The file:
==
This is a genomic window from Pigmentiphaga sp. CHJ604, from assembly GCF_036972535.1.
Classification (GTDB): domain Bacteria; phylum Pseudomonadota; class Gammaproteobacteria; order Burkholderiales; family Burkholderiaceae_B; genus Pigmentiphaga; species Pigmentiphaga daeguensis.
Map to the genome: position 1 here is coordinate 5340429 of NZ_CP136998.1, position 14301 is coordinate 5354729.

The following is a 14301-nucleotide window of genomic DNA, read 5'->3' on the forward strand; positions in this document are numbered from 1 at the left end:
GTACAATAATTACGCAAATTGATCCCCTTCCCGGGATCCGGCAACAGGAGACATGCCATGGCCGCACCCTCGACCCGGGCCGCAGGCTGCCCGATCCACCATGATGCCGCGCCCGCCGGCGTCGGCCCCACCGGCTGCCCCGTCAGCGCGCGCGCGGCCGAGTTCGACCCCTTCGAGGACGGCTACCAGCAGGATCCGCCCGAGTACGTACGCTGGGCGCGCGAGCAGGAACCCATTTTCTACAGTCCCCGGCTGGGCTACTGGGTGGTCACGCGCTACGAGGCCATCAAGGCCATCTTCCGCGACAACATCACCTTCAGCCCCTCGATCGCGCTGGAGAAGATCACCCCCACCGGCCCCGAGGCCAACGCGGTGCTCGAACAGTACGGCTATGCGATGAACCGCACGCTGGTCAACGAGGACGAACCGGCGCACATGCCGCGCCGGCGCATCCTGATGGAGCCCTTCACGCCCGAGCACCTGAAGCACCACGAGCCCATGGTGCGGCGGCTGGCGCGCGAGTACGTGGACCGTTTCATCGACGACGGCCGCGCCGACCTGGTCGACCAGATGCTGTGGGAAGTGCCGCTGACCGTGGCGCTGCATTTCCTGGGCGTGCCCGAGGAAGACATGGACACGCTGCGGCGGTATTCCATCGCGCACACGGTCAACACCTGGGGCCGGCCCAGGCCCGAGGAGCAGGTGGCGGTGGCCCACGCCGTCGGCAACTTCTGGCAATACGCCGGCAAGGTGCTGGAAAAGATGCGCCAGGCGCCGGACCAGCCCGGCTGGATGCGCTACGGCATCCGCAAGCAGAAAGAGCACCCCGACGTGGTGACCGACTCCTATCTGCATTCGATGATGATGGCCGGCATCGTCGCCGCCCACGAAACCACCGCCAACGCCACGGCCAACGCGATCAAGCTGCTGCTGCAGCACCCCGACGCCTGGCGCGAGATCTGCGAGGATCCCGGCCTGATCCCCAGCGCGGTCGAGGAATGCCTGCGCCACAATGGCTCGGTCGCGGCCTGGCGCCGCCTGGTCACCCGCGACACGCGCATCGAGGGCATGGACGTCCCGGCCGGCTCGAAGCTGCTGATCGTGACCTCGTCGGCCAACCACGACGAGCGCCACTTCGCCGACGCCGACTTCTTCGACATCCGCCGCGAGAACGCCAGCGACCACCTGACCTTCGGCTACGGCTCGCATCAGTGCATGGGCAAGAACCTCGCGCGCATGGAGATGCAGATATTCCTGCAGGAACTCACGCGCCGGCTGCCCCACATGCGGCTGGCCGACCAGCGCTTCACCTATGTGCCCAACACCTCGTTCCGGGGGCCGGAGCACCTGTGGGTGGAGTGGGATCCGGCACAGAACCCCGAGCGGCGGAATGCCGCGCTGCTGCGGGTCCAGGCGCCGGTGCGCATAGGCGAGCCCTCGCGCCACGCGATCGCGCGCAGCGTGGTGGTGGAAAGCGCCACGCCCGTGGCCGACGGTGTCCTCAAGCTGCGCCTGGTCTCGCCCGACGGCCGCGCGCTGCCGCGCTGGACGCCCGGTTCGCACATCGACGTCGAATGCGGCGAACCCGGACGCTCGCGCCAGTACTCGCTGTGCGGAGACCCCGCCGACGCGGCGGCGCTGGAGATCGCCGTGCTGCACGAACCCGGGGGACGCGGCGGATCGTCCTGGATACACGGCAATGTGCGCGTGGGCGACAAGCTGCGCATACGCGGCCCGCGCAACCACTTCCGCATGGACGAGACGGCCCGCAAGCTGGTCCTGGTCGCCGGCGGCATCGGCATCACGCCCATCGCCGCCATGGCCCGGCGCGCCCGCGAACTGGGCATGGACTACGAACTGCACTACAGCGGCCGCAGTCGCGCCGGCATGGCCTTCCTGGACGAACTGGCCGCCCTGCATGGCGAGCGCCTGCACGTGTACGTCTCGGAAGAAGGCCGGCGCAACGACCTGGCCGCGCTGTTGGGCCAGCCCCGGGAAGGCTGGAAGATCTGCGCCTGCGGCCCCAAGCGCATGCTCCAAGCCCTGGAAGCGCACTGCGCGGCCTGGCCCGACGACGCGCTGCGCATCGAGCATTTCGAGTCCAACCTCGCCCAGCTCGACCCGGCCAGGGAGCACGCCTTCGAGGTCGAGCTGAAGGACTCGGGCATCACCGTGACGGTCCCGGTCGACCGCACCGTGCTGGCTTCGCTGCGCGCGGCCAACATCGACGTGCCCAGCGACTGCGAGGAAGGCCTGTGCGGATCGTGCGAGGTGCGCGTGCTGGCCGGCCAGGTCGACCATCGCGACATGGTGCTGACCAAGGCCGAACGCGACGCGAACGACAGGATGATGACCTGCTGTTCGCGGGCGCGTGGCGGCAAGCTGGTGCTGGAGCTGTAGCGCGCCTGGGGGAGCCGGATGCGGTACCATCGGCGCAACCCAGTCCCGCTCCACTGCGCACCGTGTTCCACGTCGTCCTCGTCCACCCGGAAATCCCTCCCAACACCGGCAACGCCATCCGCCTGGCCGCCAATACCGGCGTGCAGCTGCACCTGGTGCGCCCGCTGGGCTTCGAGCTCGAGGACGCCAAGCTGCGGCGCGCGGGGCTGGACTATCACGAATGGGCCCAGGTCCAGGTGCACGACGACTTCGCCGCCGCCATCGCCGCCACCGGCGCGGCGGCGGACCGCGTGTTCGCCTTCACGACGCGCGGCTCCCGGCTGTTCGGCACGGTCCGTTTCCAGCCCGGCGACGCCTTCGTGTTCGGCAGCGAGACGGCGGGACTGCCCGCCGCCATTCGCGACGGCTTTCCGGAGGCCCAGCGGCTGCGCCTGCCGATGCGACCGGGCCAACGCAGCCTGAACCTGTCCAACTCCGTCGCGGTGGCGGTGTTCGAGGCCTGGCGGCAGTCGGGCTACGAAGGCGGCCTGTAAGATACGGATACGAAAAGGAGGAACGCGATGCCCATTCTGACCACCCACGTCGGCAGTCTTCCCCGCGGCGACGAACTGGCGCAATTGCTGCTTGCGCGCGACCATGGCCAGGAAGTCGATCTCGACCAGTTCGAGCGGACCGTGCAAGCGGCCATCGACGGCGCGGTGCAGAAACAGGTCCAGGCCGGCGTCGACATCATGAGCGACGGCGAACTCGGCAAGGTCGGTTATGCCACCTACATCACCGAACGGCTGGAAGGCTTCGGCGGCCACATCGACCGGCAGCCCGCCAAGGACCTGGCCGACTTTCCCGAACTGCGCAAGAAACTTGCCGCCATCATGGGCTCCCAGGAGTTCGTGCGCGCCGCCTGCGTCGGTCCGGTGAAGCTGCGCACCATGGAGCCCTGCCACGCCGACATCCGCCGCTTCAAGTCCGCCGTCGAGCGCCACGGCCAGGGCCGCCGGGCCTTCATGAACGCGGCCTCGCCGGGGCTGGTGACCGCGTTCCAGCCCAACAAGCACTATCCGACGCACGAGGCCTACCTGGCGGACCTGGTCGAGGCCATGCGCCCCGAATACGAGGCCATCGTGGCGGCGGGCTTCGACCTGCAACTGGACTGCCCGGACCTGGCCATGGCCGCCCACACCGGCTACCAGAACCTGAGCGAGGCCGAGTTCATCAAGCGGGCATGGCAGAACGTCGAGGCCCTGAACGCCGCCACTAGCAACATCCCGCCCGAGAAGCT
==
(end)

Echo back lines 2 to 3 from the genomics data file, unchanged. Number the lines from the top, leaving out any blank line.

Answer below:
Classification (GTDB): domain Bacteria; phylum Pseudomonadota; class Gammaproteobacteria; order Burkholderiales; family Burkholderiaceae_B; genus Pigmentiphaga; species Pigmentiphaga daeguensis.
Map to the genome: position 1 here is coordinate 5340429 of NZ_CP136998.1, position 14301 is coordinate 5354729.